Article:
I came across this great paper today*:
CONNAUGHTON, S. P., TACHÉ, K., & BURLEY, D. V. (2010). Taupita: A 3000-year-old Shell Game in the Lapita Cultural Complex of Tonga. Journal of Social Archaeology, 10(1), 118-137. DOI:10.1177/1469605309354400 [link]
Abstract: Recent excavations at the archaeological site of Nukuleka on Tongatapu in the Tongan Archipelago have yielded the largest Lapita collection of perforated Ark (Anadara) shells known to date. In this article, we focus on the unusually large collection of modified Ark shells from Nukuleka in an attempt to unravel the ambiguity that surrounds their functional interpretation. Former interpretations of perforated Anadara as shell net weights may only explain one possible cause of their construction. We proffer, through relational analogy, that we are witnessing a 3000-year-old Lapita shell game.
These shells-with-holes in the 3000-year old archaeological record for Lapita have long been thought of as weighting material for fishing nets. But! The authors describe how during the field season on Tonga the local field assistants would, in their breaks, play a shell-based game (Taupita) – and the “debris” from this game matched that of the so-called net weights. Some lovely experimental archaeology later, and while they can’t discount the idea that the shells were used as net-weights, it’s certainly just as plausible that they were the pieces in a ancestral game resembling Taupita.
From the paper: Left: Playing Taupita Right: Anadara antiquata shells
This is groovy. I often mention in talks that one of the reasons for using phylogenetic methods on cultural and linguistic data is for the purposes of “virtual archaeology” – being able to infer something about social life in the past in the absence of appropriate material culture from archaeology. But there are of course some aspects of human behaviour and social life that combine both of these things: they leave some trace through artifacts, but there are missing pieces of the puzzle in terms of cognition, communication, or other cultural/behavioural aspects that remain outstanding. Games are a really good example – and often overlooked by both anthropologists and archaeologists. In the discussion the authors say:
As a community of archaeological scholars in pursuit of ‘big’ questions and larger anthropological themes, we sometimes lose sight of the day-to-day aspects of a society, including leisure time games which are rarely mentioned (but see Culin,1975; DeBoer,2001). Games are a social mechanism that can provide a unique opportunity to develop a skill, educate, make a tool,and/or potentially create a better understanding of one’s self. Games are also fun and part of the human experience.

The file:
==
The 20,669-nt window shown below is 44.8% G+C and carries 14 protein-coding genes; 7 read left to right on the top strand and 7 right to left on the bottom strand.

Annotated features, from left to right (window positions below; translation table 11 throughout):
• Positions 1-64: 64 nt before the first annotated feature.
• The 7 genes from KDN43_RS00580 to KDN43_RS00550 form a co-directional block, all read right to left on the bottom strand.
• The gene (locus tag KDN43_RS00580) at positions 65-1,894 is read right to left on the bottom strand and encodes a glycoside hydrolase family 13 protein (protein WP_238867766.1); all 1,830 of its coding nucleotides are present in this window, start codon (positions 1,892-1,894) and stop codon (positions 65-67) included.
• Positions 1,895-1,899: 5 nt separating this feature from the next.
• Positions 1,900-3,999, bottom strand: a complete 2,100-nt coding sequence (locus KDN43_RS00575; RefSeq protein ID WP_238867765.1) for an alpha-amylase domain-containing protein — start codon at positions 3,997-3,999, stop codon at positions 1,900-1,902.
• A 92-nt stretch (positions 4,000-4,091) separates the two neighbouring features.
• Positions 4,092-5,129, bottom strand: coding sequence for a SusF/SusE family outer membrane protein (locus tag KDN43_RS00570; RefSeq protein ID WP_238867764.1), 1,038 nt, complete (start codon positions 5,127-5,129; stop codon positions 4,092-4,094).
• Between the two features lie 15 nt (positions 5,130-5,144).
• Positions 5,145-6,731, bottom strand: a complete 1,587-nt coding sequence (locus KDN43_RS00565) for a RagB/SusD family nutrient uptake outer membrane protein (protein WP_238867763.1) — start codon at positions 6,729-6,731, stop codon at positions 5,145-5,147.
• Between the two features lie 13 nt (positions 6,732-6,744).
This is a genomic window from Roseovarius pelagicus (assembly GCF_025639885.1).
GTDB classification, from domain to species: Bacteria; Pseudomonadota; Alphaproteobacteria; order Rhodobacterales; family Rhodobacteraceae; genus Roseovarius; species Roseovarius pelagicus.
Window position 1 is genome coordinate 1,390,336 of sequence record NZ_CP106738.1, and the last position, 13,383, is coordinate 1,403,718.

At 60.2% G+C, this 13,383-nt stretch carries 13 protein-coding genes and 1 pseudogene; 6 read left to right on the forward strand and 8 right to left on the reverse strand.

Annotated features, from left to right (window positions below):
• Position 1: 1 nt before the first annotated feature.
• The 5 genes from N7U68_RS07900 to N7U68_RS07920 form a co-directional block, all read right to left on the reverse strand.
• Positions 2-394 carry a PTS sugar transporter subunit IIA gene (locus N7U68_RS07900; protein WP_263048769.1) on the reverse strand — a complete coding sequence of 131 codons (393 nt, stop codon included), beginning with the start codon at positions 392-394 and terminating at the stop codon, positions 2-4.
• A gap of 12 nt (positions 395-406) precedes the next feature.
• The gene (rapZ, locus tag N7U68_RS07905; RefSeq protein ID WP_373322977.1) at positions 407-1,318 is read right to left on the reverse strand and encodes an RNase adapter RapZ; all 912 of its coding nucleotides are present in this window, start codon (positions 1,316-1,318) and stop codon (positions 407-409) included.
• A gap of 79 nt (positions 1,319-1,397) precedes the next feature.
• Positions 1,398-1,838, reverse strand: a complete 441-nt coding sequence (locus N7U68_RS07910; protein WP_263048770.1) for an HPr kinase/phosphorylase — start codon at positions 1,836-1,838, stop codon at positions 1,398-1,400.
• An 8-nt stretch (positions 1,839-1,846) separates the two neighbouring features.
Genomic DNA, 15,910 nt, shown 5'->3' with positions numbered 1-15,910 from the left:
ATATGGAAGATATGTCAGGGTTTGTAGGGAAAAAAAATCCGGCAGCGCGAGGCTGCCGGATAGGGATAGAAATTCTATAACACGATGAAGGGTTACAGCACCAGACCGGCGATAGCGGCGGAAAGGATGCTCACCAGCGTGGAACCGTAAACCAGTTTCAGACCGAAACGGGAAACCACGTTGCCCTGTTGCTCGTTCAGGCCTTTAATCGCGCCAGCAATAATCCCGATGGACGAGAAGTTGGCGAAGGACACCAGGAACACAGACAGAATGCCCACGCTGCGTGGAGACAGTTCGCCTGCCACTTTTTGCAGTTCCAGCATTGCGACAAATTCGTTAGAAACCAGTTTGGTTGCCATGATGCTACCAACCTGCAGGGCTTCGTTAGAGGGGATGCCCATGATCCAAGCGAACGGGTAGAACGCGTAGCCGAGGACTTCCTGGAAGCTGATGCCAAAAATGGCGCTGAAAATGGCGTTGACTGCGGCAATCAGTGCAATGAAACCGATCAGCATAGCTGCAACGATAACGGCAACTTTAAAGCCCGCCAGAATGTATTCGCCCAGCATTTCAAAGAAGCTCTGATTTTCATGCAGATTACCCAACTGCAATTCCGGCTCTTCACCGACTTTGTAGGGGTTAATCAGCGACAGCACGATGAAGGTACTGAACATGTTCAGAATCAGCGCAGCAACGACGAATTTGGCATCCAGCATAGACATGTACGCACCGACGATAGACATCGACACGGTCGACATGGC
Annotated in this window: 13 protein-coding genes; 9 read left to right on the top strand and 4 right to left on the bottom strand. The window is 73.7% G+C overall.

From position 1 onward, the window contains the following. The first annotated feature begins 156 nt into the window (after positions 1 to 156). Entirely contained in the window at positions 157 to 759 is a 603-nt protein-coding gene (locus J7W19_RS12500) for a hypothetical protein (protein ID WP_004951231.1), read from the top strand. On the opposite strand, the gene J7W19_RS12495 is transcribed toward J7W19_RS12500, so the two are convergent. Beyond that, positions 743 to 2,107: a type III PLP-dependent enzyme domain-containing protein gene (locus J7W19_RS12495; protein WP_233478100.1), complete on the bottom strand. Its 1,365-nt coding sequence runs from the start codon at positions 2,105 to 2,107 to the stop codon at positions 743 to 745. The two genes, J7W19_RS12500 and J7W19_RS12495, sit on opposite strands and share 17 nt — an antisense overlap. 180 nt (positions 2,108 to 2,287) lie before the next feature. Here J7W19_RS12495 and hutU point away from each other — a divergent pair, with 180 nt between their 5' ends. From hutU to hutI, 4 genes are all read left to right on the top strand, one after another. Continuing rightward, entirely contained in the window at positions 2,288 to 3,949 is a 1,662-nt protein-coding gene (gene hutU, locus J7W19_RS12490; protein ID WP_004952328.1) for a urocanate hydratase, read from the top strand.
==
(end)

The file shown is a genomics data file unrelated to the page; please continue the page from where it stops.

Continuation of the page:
Pacific anthropology has pulled its weight here, I think (no pun intended) – from the earliest late 19th century descriptions games were frequently mentioned, and there were detailed descriptions of string figures in a number of classic Pacific ethnographies, many published by the Bishop Museum. Honor Maude’s wonderful book on Nauru comes to mind here. I’d love to see more comparative and historical work on games – let me know if you have suggestions.
4 thoughts on “A game from 3000 years ago”
This is a really neat blog. I don’t know why I didn’t notice it before.
But when exactly do you find the time to do this wonderful blog AND write papers and so on (complete with aeronautic fist pumping action)?
That’s very kind! You probably didn’t notice it before because it lay dormant when I moved from UCL, trying to get my bearings here at MPI. I sorted out MUCH better time-management habits in the last year and got my Determined Face back on, so hopefully the blog re-start won’t coincide with a slide back into bad old habits!
But fist-pumping can be multi-tasked 😉
Looking forward to Plzen!
I’ve seen at least two shell games in the central islands of the Philippines. One, called Sungka, is kinda like backgammon and I think there are versions of this all of the place – I saw it first in Melbourne. Another that I know less about involves breaking an opponent’s shell. Would love to know more about the diffusion of shell games in Austronesia.
The Taupita game involves breaking the shells too … though it’s a pretty obvious thing to do (like conkers, I suppose) so I wouldn’t want to argue common ancestry of anything more than than the human urge “LETS BREAK STUFF” 🙂
It’s one for consideration as a future project though, definitely.